The Last Full Measure: The title name for this movie is from a speech from Abraham Lincoln back in the Civil War. The movie takes place at the end of 1999, near the end of the Clinton Administration. A young up and comer in the Pentagon is asked to meet with an older man about a request that has languished for many years. William Hurt plays the veteran, who is looking for a posthumous upgrade to an Air Force paramedic, Airman William H. Pitsenbarger, Jr. (“Pits”) to a Medal of Honor. Seems the young Pits was aboard a helicopter seeing an Army unit (The Big Red One) being ambushed by a Viet Nam, when the Army medic was brought aboard the helicopter and he decided to replace him, heading down to the fire fight. He saved many men before meeting his demise. Hurt was one of the many soldiers that he saved and impacted. Others included Samuel L Jackson, Peter Fonda, Ed Harris and others. These are present day versions of these veterans as well as a re-telling of the horrific events of that day. The story goes from the past to the present. It tries hard to pull on the viewer’s heart strings. The events of course are tragic. As they unfold, you realize that there were other forces at work politically, both then and now, which prevented the award. The veterans want closure, and for someone to acknowledge the incredible selfless act of this Airmen, who helped out Army soldiers when he didn’t have to. He also has his aging parents, with his father who has cancer. The other parties in one way or another seek redemption as well. Things happened and you realize that it went down thirty two years ago not as expected. One of the messages is that of the many Medals of Honor, only three had been given to Air Force enlisted men. Most have gone to officers. That seems a little out of sorts. In looking into the movie a little further, I found out that lead character Huffman never existed. Some of the other characters didn’t either. The father did in fact have cancer (played by Christopher Plummer). In the end, I would have liked a better story for these actors. I cannot recommend it, as for me it was a little too manipulative.
Framing Britney: This documentary just came on Crave on Friday. It was previously on Hulu in the US. It outlines the meteoric rise from rural Mississippi at the age of 8, to worldwide singing sensation. It also shows how one who becomes so popular has the paparazzi follow them, in the days before stalking laws and the death of Princess Diana. In many ways, Britney Spears could have had an in depth conversation with the late Princess and talk about how to deal with people who can make a million dollars for one picture of you. At a very early age she was on top of the world, and then her world begin coming apart at the seams. Some poor choices with people she hung out with, then married became turning points in her life. Some erratic behaviour followed by any measure, and ultimately she ended up in a precarious legal position of being in a conservatorship. A conservatorship basically is like a Power of Attorney where you can have your financial situation and/or your person. The interesting and scary aspect of it becomes that it the event the Conservatee wants to take care of their own business, they must make an application to the Court. But the burden of proof is on them to prove that it should be removed. In this case, because of her behaviour, likely showing aspects of mental illness (with a 2020 lens on it), she had a court impose this on her. Strangely, unlike most situations like this with elderly or incapacitated individuals, Britney is still expected to perform, earn money, be the superstar. Even post-conservatorship she had a successful residency at Las Vegas. So she can make money, earn money for “the Brand”, but her father, who has never shown any ability to handle money is the Conservator. Odd. When she was growing up, it was her Mom who was closest to her. A movement has arisen called Free Britney, and they are wanting this Conservatorship to end. A woman in her 40s, who can make money, and have children, should have the ability to make financial and personal choices. She has been under this order since 2009; 12 years!! I agree that initially this made a lot of sense, but time has passed. She won’t perform again without her Dad being removed. In the end, I do think that she should find a way to spend some time before a judge and show them that she is lucid and capable. Not through lawyers. Not in the social media. This is an ongoing movement, and the story unfolds. I would like to think that it will get sorted out, and that a more critical eye can be put towards real situations where such legal arrangements are necessary. This was worthwhile to watch and I enjoyed it. The lawyer in me is shocked by the lack of rights for someone who needs assistance. It is scary that someone with obvious conflicts of interest (her father) has the ability to make decisions about her. Stay tuned.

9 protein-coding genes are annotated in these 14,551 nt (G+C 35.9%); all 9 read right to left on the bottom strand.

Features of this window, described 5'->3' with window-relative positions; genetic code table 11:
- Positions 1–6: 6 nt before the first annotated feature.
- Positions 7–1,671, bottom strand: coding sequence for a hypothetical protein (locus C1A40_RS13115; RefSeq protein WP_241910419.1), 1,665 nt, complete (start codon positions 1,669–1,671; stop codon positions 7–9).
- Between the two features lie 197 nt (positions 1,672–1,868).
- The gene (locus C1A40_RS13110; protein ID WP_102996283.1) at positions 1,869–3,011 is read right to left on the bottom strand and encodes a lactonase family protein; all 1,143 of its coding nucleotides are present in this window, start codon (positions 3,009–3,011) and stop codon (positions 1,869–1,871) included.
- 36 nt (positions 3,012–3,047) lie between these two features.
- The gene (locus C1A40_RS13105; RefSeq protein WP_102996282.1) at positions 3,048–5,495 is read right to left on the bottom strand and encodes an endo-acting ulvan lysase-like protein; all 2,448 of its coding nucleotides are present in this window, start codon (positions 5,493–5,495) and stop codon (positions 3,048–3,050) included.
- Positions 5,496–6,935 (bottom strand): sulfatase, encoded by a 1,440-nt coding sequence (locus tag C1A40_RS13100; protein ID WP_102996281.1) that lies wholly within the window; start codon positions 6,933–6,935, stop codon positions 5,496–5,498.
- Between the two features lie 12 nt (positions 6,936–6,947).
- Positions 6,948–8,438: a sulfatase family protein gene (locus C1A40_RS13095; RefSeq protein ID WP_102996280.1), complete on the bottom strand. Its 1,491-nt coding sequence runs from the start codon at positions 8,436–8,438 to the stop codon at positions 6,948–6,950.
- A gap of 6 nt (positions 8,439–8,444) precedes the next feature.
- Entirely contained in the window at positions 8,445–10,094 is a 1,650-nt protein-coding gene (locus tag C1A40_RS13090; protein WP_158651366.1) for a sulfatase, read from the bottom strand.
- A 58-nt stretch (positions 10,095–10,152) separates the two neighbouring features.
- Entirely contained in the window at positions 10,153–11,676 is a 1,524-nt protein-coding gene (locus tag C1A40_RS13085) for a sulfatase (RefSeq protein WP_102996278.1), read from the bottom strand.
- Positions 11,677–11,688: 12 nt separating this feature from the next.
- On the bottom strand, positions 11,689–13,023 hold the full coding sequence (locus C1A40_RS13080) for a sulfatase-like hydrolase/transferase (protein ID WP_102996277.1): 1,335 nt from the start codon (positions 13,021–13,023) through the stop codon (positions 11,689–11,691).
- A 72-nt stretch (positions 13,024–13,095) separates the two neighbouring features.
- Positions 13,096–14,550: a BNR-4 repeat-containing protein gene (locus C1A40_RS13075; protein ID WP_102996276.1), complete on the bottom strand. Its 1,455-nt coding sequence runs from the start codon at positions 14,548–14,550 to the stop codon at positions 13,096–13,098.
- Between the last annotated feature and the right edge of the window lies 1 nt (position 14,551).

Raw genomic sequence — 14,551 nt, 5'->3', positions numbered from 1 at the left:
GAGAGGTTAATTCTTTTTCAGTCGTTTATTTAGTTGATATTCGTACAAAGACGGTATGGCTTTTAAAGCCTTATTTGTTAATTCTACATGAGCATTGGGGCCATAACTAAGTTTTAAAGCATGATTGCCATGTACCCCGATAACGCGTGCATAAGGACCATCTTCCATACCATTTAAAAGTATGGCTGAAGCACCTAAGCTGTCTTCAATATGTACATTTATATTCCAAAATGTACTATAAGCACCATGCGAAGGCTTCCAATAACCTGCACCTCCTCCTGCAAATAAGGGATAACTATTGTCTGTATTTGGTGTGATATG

Stanley Tucci: Searching For Italy: In short this is a really great series showing a visual smorgasbord of cities around Italy and the foods that are known in the region. I have seen three episodes. It started with Roma, then Firenza and Amalfi and then Bologna. The dishes included Spaghetti Carbonara (which I had to make shortly after viewing the episode). Other dishes include a zucchini dish in Amalfi that he raved about and then other episodes showing the making of mozzarella cheese, proscuitto and others. It has some history, some sites, and dish after dish of delectable pasta and other delicacies. Naples showed pizza. Not just any pizza, the marguerita with simple ingredients. Having travelled the regions, except Bologna so far, I can attest that the lemons, the tomatoes, the bread, the pecorino cheese (oh! that cheese!) are all phenomenal. I would return again in a heartbeat. I look forward to the other episodes and being able to do what I can do make other dishes! Worth viewing for anyone who has been to Italy, or who has ever dreamt of going. If you believe the San Marzano tomatoes that you buy at the local Longo’s come from Italy, and this small area near Naples, they just aren’t. It is a small area. Sorry to let you know.